(Inter)Cultural Competence. An ability to learn about and interact effectively with people of diverse backgrounds, experiences, and perspectives. Areas of cultural competence include awareness of one’s own cultural worldview, attitude towards cultural differences, knowledge of different cultural practices and worldviews, and cross-cultural skills.
Intercultural Engagement. Educational opportunities, events, and programs that invite individuals to experience new cultural contexts with the intent of developing greater cultural competence.
Intergroup Dialogue. A facilitated face-to-face discussion with the objective of creating understanding and healthier interaction between two or more social identity groups.
International Students. International students in the Unites States are considered nonimmigrants because of their sole purpose for being in the country is to complete a program of study at a Student and Exchange Visitor Program (SEVP)-certified school.
Intersectionality. The many facets of an individual’s identity that overlap, guides how individuals experience life, how others perceive them and impacts their overall educational experience.
Lawful Permanent Resident. Lawful permanent residents (LPRs), also known as “green card” holders, are non-citizens who are lawfully authorized to live permanently within the United States. LPRs may accept an offer of employment without special restrictions, own property, receive financial assistance at public colleges and universities, and join the Armed Forces. They also may apply to become U.S. citizens if they meet certain eligibility requirements.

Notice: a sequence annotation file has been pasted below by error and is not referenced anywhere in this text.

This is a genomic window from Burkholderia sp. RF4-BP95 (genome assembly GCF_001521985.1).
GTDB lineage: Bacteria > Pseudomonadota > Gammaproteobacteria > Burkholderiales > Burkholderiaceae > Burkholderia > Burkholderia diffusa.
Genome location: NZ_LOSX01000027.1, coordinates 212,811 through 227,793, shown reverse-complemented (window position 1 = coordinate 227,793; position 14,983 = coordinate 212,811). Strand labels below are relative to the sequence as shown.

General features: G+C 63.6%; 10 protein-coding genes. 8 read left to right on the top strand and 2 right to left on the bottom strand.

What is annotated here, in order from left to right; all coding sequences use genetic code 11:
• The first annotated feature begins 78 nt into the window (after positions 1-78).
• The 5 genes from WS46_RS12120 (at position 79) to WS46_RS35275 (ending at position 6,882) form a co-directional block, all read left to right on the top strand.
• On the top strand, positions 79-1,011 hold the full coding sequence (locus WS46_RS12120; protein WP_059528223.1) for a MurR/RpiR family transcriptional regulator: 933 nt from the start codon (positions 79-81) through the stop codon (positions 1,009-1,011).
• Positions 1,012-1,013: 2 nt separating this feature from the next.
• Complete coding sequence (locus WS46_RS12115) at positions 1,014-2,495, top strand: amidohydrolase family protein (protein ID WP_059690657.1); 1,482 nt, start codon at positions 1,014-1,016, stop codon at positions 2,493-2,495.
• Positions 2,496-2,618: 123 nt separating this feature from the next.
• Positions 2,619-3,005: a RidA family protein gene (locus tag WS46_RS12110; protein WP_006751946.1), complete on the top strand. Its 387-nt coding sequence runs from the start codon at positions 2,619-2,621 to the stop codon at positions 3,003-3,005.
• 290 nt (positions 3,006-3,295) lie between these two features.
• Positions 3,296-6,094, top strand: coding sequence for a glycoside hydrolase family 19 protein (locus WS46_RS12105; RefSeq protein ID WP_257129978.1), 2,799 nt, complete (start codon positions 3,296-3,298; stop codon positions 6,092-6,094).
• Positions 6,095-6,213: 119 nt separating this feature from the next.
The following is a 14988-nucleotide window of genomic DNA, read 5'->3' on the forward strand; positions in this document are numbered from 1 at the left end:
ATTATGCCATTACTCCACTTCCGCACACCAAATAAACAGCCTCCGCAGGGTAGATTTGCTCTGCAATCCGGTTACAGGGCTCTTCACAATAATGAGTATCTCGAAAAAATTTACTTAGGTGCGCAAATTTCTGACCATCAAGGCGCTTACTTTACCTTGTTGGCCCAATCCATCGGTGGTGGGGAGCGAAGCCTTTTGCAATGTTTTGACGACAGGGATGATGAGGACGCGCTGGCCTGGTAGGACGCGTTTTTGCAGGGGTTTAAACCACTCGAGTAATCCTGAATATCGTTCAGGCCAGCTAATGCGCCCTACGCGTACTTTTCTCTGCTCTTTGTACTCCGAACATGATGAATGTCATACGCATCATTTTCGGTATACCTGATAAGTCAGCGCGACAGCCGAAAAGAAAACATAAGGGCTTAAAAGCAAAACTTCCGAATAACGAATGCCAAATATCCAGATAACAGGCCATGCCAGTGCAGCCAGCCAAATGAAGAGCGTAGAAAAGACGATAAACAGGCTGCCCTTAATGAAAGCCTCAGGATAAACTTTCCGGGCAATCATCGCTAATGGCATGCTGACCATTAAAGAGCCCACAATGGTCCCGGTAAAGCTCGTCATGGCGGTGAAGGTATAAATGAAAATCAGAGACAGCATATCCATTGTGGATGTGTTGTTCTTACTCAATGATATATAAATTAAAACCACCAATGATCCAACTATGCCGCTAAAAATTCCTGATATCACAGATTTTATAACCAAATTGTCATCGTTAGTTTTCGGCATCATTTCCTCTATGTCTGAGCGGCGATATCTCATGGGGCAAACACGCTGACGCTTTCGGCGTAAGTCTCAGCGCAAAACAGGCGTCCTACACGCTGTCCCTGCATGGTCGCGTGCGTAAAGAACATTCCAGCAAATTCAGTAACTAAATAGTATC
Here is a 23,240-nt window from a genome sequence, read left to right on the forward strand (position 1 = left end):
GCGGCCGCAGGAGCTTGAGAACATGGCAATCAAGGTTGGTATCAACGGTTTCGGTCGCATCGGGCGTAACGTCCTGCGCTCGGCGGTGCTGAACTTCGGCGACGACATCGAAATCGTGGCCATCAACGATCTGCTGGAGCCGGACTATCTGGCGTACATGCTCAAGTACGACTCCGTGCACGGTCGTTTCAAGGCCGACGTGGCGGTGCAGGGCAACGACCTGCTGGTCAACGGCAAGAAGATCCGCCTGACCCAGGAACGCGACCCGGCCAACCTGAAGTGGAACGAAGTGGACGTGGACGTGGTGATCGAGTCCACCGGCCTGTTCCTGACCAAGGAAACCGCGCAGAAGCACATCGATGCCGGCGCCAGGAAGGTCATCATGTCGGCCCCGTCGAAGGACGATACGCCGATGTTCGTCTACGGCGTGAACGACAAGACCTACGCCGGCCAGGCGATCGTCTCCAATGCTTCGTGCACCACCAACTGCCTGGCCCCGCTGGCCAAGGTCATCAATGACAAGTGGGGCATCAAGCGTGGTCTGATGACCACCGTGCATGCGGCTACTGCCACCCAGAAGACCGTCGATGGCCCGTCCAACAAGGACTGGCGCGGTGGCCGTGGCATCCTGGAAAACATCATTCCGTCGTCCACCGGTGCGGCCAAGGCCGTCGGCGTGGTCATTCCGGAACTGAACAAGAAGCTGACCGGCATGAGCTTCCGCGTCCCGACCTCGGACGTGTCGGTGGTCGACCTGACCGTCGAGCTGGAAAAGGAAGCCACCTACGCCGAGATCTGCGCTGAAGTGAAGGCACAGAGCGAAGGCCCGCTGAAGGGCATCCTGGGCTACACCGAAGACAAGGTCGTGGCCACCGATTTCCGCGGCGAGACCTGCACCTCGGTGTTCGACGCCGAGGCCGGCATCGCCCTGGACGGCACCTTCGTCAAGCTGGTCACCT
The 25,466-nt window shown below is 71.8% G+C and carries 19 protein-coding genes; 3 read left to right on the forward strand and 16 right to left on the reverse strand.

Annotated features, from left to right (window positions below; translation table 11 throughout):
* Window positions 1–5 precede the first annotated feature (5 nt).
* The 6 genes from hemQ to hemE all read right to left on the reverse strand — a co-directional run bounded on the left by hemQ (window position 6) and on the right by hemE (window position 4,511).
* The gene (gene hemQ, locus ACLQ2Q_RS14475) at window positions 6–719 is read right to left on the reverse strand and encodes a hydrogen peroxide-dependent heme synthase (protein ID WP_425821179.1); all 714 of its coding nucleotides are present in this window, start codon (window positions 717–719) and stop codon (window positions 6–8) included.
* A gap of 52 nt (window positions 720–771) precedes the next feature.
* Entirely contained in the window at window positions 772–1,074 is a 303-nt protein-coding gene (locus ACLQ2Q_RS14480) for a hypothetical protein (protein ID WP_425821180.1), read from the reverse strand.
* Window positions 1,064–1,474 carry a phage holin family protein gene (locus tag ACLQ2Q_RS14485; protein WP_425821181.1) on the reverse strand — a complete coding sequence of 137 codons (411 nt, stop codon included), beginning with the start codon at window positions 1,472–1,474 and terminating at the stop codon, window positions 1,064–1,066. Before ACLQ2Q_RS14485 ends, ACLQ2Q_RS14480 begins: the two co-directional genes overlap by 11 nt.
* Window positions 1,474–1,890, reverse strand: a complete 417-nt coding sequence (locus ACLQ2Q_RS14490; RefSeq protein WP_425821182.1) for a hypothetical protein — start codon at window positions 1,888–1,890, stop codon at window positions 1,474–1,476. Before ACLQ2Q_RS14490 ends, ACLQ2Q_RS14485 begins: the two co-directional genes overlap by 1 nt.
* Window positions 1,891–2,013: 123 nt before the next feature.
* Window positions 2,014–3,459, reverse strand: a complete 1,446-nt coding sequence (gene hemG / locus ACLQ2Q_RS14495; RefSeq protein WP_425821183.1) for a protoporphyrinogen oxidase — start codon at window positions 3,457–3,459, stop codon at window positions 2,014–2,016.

Learning Communities. A group of people actively engaged in learning together and learning from each other to explore common themes and encourage partnerships with professors and peers.
LGBTQIA+. This acronym refers to Lesbian, Gay, Bisexual, Transgender, Questioning/Queer, Intersex, and Asexual identities. The plus includes other gender or sexual identities that may not be captured in the other letters of the acronym and allows for the evolution of identities and terms related to those identities. Although all the different identities within LGBTQIA+ are often lumped together (and share sexism and homophobia as a common root of oppression), there are specific needs and concerns related to each individual identity.
As professionals we must understand that the sexual identities are fluid and ever evolving. As a Division, we must regularly review the new and changing ways that people identify and shift our definition and understanding of new terms as they emerge. For example, the acronym QTPOC referring to Queer, Transgender, People of Color acknowledges the unique history of oppression and contributions made by individuals with these intersecting identities. Different individuals may choose to identify with this term over LGBTQIA+ or choose a different term altogether depending on where they are in their own understanding of their identity.